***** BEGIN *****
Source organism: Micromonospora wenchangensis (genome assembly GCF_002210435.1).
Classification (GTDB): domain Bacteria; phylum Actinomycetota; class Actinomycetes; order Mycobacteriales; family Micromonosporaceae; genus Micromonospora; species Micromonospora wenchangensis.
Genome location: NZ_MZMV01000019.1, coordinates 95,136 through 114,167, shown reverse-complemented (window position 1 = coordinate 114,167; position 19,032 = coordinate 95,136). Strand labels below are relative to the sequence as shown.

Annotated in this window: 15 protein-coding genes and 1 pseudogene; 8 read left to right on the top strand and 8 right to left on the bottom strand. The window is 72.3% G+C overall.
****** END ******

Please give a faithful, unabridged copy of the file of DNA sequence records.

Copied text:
Source organism: Micromonospora wenchangensis (genome assembly GCF_002210435.1).
Classification (GTDB): domain Bacteria; phylum Actinomycetota; class Actinomycetes; order Mycobacteriales; family Micromonosporaceae; genus Micromonospora; species Micromonospora wenchangensis.
Genome location: NZ_MZMV01000019.1, coordinates 95,136 through 114,167, shown reverse-complemented (window position 1 = coordinate 114,167; position 19,032 = coordinate 95,136). Strand labels below are relative to the sequence as shown.

Annotated in this window: 15 protein-coding genes and 1 pseudogene; 8 read left to right on the top strand and 8 right to left on the bottom strand. The window is 72.3% G+C overall.